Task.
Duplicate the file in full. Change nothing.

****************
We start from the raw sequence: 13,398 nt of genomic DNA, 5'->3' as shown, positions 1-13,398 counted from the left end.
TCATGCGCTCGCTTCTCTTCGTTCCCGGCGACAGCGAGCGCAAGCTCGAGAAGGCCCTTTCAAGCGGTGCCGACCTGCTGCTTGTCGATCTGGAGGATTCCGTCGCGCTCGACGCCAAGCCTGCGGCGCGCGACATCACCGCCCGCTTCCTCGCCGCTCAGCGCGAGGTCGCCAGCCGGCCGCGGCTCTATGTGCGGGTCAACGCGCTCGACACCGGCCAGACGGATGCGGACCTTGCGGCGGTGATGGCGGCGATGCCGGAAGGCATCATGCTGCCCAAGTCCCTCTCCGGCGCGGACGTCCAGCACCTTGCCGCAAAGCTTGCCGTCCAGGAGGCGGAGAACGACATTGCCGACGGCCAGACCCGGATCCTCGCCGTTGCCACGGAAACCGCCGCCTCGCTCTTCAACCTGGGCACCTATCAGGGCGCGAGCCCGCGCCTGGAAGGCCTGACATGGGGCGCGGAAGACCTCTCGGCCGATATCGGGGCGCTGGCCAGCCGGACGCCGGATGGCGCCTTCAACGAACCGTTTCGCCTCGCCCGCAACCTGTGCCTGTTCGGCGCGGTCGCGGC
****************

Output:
We start from the raw sequence: 13,398 nt of genomic DNA, 5'->3' as shown, positions 1-13,398 counted from the left end.
TCATGCGCTCGCTTCTCTTCGTTCCCGGCGACAGCGAGCGCAAGCTCGAGAAGGCCCTTTCAAGCGGTGCCGACCTGCTGCTTGTCGATCTGGAGGATTCCGTCGCGCTCGACGCCAAGCCTGCGGCGCGCGACATCACCGCCCGCTTCCTCGCCGCTCAGCGCGAGGTCGCCAGCCGGCCGCGGCTCTATGTGCGGGTCAACGCGCTCGACACCGGCCAGACGGATGCGGACCTTGCGGCGGTGATGGCGGCGATGCCGGAAGGCATCATGCTGCCCAAGTCCCTCTCCGGCGCGGACGTCCAGCACCTTGCCGCAAAGCTTGCCGTCCAGGAGGCGGAGAACGACATTGCCGACGGCCAGACCCGGATCCTCGCCGTTGCCACGGAAACCGCCGCCTCGCTCTTCAACCTGGGCACCTATCAGGGCGCGAGCCCGCGCCTGGAAGGCCTGACATGGGGCGCGGAAGACCTCTCGGCCGATATCGGGGCGCTGGCCAGCCGGACGCCGGATGGCGCCTTCAACGAACCGTTTCGCCTCGCCCGCAACCTGTGCCTGTTCGGCGCGGTCGCGGC